For many Space Engineering students, launching a rocket into the ether is a dream that takes years of school and work experience to achieve. With an unmatched work ethic, infectious passion and strong support network, second-year Space Engineering student Megan Gran’s dreams will be blasting off approximately seven years sooner than expected.
Gran is one of 24 students in the world who has been selected to participate in the Fly a Rocket! program offered by the European Space Agency at the Andøya Space Center in Norway. The program, which requires some pre-training in the months leading up to it, will take place in April. Gran was selected to be a part of the program’s Sensor Experiments team, performing calculations and monitoring how the nine-foot-tall Mongoose 98 rocket, once launched, observes the surrounding environment.
Growing up in Sudbury, Ont., Gran was fascinated by robotics and space as a child, spending much of her time tinkering with robotics kits, micro controllers, Lego and Meccano. Her mom, a market researcher and statistician, and her dad, a chief financial officer and CPA, encouraged her to explore her passion for engineering. Despite being top of her class in physics and math, Gran’s mom told her that pursuing an education in engineering wasn’t something she considered a possibility for herself at the time. Her dad, a hobbyist tinkerer who helped her learn coding at a young age, opted for a career in accounting and business despite being offered a spot in systems design engineering.
“When my parents saw that engineering spark in me, they saw the pieces of themselves they were never able to test out,” said Gran. “They are very proud of me because I am living my dreams and passion.”
The Canada-Wide Science Fair was her first foray into building robots to accomplish tasks. Two trips to the national competition netted her two bronze medals. From there, she sought out mentors in high school, many of them math teachers she worked closely with as the lead of her high school’s FIRST Robotics team (4069 LoEllen Robotics). “I always get along with math teachers,” she said.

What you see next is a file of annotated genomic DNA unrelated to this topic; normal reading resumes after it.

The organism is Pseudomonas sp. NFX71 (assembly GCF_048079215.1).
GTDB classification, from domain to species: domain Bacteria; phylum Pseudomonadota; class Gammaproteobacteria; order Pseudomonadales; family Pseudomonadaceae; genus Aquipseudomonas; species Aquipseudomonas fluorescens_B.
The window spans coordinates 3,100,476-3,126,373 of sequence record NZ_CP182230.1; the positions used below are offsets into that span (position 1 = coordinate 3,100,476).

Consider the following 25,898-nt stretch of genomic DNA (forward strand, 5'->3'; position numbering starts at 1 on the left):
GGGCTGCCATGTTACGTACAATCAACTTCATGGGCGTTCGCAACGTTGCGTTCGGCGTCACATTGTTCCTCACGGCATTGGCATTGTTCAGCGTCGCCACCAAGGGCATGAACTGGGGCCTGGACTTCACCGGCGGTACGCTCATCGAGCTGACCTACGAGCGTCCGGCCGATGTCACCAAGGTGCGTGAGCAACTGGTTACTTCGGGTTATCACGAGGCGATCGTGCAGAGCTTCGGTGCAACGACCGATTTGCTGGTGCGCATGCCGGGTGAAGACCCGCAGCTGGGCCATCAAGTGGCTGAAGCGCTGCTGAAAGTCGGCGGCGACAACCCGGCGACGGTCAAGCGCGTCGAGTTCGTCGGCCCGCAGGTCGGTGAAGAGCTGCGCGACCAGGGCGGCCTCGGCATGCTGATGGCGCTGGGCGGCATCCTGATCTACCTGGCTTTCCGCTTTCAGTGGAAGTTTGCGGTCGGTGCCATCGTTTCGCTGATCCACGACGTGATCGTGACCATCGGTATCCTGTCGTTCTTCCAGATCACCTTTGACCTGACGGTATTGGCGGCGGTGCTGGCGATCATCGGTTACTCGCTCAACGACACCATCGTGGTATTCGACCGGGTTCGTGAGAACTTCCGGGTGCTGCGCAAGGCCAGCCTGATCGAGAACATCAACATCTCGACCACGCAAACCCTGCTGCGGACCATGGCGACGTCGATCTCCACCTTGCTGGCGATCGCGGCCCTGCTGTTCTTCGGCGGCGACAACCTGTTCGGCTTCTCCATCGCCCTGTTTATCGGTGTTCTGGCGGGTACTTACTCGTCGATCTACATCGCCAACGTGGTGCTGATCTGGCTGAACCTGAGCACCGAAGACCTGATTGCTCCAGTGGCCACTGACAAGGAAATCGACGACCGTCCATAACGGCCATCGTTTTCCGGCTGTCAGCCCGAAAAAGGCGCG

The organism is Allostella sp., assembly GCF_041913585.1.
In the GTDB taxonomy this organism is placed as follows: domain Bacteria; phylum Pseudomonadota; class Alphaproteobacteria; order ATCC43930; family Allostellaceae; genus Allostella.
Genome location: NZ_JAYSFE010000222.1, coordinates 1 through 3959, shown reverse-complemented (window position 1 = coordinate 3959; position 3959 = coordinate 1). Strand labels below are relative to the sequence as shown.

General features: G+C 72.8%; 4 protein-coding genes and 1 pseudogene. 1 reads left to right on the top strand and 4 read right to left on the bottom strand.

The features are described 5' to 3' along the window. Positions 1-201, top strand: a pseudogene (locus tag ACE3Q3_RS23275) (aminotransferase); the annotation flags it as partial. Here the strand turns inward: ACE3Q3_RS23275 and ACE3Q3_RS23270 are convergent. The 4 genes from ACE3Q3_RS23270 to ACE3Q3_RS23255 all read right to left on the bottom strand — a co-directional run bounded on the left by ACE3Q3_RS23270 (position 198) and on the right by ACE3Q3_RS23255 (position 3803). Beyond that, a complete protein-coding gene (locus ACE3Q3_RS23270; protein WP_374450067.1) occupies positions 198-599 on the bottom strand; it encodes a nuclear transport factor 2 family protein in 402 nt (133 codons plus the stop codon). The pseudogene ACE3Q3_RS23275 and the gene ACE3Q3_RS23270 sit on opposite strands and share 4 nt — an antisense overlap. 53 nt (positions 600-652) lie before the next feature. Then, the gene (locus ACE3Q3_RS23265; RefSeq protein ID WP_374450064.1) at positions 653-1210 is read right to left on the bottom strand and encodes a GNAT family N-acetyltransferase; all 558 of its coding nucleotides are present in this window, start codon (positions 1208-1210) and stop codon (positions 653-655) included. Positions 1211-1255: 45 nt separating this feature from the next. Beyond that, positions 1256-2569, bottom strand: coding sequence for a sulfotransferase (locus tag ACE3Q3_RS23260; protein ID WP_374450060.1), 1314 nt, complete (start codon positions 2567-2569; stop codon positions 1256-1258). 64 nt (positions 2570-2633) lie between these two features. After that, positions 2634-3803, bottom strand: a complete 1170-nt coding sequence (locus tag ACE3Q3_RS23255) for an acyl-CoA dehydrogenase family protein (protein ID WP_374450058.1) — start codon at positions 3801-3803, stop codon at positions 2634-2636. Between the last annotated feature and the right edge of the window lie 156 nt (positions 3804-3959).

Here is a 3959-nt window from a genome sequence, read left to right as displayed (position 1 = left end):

But not everyone who crossed Gran’s path saw her potential. Her voice changes slightly recalling a moment in Grade 5, just before her love for robotics and space ramped up, when a teacher told her parents, “Science doesn’t seem to be for her.” She switched schools the following year.
When it came time to consider post-secondary education, the Space Engineering program offered by the Lassonde School of Engineering at York University stood out.
“It’s a happy medium [between robotics and aerospace]. You get a lot of robotics learning but you also learn about payload design,” said Gran. “I didn’t see a program like it anywhere else in Ontario.”
Her first year was spent in a blur of classes and studying. In the pursuit of getting top grades and graduating as quickly as possible, she took on extra courses so that she could realize her dreams of building a rocket. The heavy course load meant that penciling in time for extracurricular activities, as she had done in high school, was next to impossible. Heading into second year, Gran dropped some classes so that she could fit in time for extracurricular learning and joined the York University Robotics Society, a student club.
On her friend’s recommendation, Gran applied to the Fly a Rocket! program, realizing that with a more balanced course load she’d have the time to participate fully in her studies and the program.
“[My peers] at Lassonde, specifically in Space Engineering, are very passionate about everything they do,” she said. “Professors, even better, are extremely receptive to that. They really want the best for us and they aren’t looking to throw up some slides and get us out. They want school to be an experience.”
This unyielding support from fellow students and professors gave Gran confidence that her decision was the right one. Being chosen as one of 24 students to attend the prestigious rocket program solidified that notion.
“I realized school is only temporary,” she said. “Ironically, I am getting to launch that rocket seven years sooner than planned because I let myself be happy.
“Ultimately, I want to make a change, make something impactful for the world and put something into space,” she added. “It still hasn’t sunk in: I’m launching a rocket – into space!”
By Raquel Farrington, Lassonde School of Engineering